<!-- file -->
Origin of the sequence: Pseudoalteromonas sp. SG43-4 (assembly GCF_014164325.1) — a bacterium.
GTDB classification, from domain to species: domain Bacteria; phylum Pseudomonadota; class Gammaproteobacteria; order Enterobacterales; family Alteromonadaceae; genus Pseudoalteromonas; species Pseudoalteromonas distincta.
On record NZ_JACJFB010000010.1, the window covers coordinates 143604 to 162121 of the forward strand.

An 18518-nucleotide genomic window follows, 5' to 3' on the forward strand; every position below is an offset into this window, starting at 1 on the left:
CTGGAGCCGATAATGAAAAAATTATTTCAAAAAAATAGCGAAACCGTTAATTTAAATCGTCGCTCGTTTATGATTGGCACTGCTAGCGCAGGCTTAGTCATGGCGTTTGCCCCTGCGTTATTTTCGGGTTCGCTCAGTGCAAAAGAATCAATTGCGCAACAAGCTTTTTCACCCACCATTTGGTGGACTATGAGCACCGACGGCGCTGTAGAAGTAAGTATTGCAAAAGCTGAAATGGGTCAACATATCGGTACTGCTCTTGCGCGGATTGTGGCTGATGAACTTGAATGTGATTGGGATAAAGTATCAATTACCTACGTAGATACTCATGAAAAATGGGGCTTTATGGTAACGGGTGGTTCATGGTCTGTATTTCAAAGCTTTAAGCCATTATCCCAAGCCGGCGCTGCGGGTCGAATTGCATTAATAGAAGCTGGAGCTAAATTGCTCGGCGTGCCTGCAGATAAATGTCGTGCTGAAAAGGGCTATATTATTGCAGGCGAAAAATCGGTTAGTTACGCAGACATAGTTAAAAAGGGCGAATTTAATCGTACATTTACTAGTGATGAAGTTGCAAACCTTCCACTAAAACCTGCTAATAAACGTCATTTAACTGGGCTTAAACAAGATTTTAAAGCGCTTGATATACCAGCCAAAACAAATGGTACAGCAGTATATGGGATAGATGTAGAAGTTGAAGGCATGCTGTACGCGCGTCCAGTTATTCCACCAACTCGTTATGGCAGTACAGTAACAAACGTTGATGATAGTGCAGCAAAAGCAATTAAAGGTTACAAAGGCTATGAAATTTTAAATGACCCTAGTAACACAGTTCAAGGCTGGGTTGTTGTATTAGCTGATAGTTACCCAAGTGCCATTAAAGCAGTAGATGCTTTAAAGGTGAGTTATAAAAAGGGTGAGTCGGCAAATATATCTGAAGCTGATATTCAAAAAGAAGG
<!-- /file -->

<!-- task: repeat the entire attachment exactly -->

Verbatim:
Origin of the sequence: Pseudoalteromonas sp. SG43-4 (assembly GCF_014164325.1) — a bacterium.
GTDB classification, from domain to species: domain Bacteria; phylum Pseudomonadota; class Gammaproteobacteria; order Enterobacterales; family Alteromonadaceae; genus Pseudoalteromonas; species Pseudoalteromonas distincta.
On record NZ_JACJFB010000010.1, the window covers coordinates 143604 to 162121 of the forward strand.

An 18518-nucleotide genomic window follows, 5' to 3' on the forward strand; every position below is an offset into this window, starting at 1 on the left:
CTGGAGCCGATAATGAAAAAATTATTTCAAAAAAATAGCGAAACCGTTAATTTAAATCGTCGCTCGTTTATGATTGGCACTGCTAGCGCAGGCTTAGTCATGGCGTTTGCCCCTGCGTTATTTTCGGGTTCGCTCAGTGCAAAAGAATCAATTGCGCAACAAGCTTTTTCACCCACCATTTGGTGGACTATGAGCACCGACGGCGCTGTAGAAGTAAGTATTGCAAAAGCTGAAATGGGTCAACATATCGGTACTGCTCTTGCGCGGATTGTGGCTGATGAACTTGAATGTGATTGGGATAAAGTATCAATTACCTACGTAGATACTCATGAAAAATGGGGCTTTATGGTAACGGGTGGTTCATGGTCTGTATTTCAAAGCTTTAAGCCATTATCCCAAGCCGGCGCTGCGGGTCGAATTGCATTAATAGAAGCTGGAGCTAAATTGCTCGGCGTGCCTGCAGATAAATGTCGTGCTGAAAAGGGCTATATTATTGCAGGCGAAAAATCGGTTAGTTACGCAGACATAGTTAAAAAGGGCGAATTTAATCGTACATTTACTAGTGATGAAGTTGCAAACCTTCCACTAAAACCTGCTAATAAACGTCATTTAACTGGGCTTAAACAAGATTTTAAAGCGCTTGATATACCAGCCAAAACAAATGGTACAGCAGTATATGGGATAGATGTAGAAGTTGAAGGCATGCTGTACGCGCGTCCAGTTATTCCACCAACTCGTTATGGCAGTACAGTAACAAACGTTGATGATAGTGCAGCAAAAGCAATTAAAGGTTACAAAGGCTATGAAATTTTAAATGACCCTAGTAACACAGTTCAAGGCTGGGTTGTTGTATTAGCTGATAGTTACCCAAGTGCCATTAAAGCAGTAGATGCTTTAAAGGTGAGTTATAAAAAGGGTGAGTCGGCAAATATATCTGAAGCTGATATTCAAAAAGAAGG